Extreme turbulence is rare – but the best precaution is extremely simple

A Singapore Airlines Boeing 777-300 (Simon Calder)
A Singapore Airlines Boeing 777-300 (Simon Calder)

Beneath the desk on which I am writing this column is a grey plastic box with the dimensions of a jerry can, as well as a convenient handle. It is, the label informs me in English, a Simplicity Descending Life Line.

I am on the second storey of the excellent Dae Young Hotel, a 10-minute walk from the main railway station in Seoul, South Korea.

Upon checking the window frame, I see there is a sturdy “supporter ring” embedded on the left-hand side. In the event of a fire, the instructions show in pictures that I should hook the Life Line onto this ring, strap the other end – a large belt – around my chest, hurl the reel of rope out of the window and clamber out after it, hanging on to the rope as I abseil down the wall of the hotel.

Frankly, without a comprehensive training programme I think such an attempted escape is likely to cause more damage than taking my chances on the stairs – which have fire extinguishers on every landing, I note.

The most valuable precaution in any hotel is to scope out the fastest escape route.

While I am not sure that the Descending Life Line lives up to its Simplicity branding, I am a huge advocate of reducing risk to travellers, whether in hotels or on board aircraft.

Tragically, on a Singapore Airlines flight from London Heathrow this week, one man died after the Boeing 777 encountered severe turbulence over Myanmar; Geoff Kitchen, a 73-year-old from Somerset, suffered a heart attack.

Dozens more were badly hurt, some with very serious spinal and brain injuries. They were the passengers and crew who were in harm’s way when the aircraft suddenly dropped. While it must have felt as though they were propelled upwards and hit the ceiling, in fact they remained where they were while the cabin floor fell away and the ceiling descended to strike them.

Such an incident is unprecedented in this century. Even in the most severe turbulence, fatalities are extremely rare; the most recent incident I can find was in December 1997 aboard a United Airlines flight from Tokyo to Honolulu, in which one person died and 102 were injured.

But, says Iata, the International Air Transport Association, “Turbulence is increasing.” The airlines’ alliance says: “Each year, a significant number of people are injured by turbulence while not wearing seatbelts.

“Cabin attendants are particularly at risk.”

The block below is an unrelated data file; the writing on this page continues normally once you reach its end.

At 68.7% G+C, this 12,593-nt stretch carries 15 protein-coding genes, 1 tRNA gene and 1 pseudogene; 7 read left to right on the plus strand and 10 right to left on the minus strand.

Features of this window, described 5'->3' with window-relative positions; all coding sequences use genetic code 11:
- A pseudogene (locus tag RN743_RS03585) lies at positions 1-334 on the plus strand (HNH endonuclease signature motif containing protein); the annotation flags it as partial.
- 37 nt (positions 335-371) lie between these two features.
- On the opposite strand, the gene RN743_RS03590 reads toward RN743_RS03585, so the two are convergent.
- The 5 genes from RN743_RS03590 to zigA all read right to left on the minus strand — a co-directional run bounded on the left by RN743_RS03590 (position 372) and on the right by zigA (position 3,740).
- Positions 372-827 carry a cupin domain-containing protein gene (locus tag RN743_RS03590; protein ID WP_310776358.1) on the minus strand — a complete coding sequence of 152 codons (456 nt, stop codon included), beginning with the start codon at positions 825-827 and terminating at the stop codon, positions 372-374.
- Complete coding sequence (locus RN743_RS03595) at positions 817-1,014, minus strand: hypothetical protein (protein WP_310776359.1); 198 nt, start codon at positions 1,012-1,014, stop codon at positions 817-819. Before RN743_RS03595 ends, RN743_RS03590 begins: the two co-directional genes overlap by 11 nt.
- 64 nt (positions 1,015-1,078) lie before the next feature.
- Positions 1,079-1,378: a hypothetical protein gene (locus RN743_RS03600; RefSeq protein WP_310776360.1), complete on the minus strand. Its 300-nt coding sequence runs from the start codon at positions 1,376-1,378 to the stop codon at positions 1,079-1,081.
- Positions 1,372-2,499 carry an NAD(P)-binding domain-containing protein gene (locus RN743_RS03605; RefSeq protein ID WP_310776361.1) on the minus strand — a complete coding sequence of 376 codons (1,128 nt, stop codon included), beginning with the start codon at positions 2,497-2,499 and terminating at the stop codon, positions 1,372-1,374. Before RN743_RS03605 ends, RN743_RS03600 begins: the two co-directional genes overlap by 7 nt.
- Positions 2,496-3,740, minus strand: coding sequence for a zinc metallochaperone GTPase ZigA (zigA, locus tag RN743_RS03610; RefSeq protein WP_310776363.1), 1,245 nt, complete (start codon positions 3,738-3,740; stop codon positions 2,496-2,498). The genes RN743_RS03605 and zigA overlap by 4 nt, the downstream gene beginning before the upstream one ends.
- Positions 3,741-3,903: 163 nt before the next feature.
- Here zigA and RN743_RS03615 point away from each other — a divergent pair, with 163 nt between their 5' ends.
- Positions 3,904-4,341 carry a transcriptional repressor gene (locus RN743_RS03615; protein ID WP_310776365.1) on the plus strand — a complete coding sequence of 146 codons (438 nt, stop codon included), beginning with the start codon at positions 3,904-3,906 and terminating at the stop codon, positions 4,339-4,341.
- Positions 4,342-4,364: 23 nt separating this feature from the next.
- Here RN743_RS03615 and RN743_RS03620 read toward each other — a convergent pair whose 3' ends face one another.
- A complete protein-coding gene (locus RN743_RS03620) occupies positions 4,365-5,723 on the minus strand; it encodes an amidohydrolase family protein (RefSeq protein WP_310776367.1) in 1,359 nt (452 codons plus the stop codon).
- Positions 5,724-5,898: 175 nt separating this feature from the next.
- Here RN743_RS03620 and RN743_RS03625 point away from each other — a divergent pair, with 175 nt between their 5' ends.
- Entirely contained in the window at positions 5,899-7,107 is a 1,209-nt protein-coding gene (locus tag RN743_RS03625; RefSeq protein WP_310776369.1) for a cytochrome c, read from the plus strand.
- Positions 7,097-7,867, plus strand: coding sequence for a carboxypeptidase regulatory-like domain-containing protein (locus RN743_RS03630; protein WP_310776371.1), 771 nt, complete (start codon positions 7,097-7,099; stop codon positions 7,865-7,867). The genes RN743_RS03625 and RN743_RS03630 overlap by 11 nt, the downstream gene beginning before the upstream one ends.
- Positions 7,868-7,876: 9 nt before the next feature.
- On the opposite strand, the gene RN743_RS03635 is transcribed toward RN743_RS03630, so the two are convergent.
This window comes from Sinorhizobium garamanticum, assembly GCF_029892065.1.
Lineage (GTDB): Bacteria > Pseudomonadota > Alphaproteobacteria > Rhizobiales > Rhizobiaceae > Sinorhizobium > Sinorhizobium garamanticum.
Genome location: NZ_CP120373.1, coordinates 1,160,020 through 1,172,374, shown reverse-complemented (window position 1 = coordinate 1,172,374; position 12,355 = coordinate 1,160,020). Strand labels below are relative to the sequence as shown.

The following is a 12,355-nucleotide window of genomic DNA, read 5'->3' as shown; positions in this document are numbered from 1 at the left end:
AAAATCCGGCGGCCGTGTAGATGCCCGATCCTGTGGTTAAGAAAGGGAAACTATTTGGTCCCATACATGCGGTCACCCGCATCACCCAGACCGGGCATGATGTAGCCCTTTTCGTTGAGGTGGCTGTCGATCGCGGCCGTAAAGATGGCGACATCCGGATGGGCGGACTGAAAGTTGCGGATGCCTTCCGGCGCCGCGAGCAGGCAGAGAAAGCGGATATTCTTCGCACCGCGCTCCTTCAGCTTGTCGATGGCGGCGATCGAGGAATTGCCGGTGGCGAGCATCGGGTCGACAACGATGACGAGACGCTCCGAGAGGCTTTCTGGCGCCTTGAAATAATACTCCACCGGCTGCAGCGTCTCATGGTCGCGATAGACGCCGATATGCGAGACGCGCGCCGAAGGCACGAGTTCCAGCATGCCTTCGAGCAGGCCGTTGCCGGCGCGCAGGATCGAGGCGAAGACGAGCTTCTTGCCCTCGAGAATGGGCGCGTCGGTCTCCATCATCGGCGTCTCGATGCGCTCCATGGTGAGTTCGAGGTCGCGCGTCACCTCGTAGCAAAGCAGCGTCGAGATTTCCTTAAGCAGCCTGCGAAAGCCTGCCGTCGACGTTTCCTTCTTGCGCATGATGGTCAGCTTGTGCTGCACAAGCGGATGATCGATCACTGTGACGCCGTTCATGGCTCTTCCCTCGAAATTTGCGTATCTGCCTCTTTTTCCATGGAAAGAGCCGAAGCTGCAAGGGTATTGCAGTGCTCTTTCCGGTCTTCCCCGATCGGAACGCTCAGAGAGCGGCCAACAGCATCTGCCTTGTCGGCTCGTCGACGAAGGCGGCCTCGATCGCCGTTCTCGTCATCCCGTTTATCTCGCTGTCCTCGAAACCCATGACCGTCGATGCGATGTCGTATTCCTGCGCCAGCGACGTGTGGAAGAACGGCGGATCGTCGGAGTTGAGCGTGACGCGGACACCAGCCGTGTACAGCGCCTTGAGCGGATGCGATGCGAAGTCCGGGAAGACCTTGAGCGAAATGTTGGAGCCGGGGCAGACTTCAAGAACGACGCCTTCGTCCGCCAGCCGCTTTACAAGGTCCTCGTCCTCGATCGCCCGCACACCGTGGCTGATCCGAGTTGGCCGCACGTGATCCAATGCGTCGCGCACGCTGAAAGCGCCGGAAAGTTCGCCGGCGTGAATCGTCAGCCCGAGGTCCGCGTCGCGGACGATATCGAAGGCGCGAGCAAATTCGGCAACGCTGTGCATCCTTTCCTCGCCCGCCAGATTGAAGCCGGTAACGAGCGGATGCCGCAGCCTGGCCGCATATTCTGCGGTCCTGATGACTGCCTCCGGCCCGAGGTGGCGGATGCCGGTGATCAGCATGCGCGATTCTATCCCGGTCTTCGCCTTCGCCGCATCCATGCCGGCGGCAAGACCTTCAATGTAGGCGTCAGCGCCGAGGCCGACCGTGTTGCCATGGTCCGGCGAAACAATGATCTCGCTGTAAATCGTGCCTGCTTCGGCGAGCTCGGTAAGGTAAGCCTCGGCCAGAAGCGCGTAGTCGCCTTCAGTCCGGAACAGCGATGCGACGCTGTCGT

This last point is crucial: first, because everyone deserves a safe workplace; second, because cabin crew are safety-critical and need to be at the top of their game on landing in case an emergency evacuation is required. If they are badly injured, they cannot carry out this task.

Each airline has its own policy about meal service while the seat belt signs are on. In my experience, most serve meals but not hot drinks during mild turbulence.

That was the prevailing policy on Singapore Airlines. But after the tragic incident aboard SQ321, the airline has now decided that any significant turbulence, causing the pilots to switch on the fasten seatbelt sign, will mean the meal service is suspended with the trolleys locked away. This has two benefits: it reduces the risk of industrial injuries to cabin crew and cuts the number of items which could potentially go flying around the cabin.

Passengers, meanwhile, have their safety in their hands: keep that seatbelt fastened, tightly, all the time you are sitting down. You would not, after all, travel by car without being strapped in. While aviation is many times safer than going by road, you are much more likely to be hurt by being hurled around during turbulence than to be involved in a plane crash.

I have experienced two episodes of violent turbulence: one, coincidentally, on Singapore Airlines flying from Heathrow to Singapore over Ukraine (this was a while ago); the other on Austrian Airlines over Croatia during a Vienna-Cairo flight. No one was hurt in either but the feeling of being shaken violently was profoundly uncomfortable. I likened it to being on a theme park ride that you can’t leave.

Ever since, I have kept my belt securely fastened except when stretching my legs or using the washroom. When the going gets bumpy, it is reassuring: given that modern aircraft cannot be brought down by turbulence, when you feel anchored to the seat you feel much safer.

And unlike that Simplicity Descending Life Line, you need not be a skilled acrobat to avail of this safety measure. Just cautious.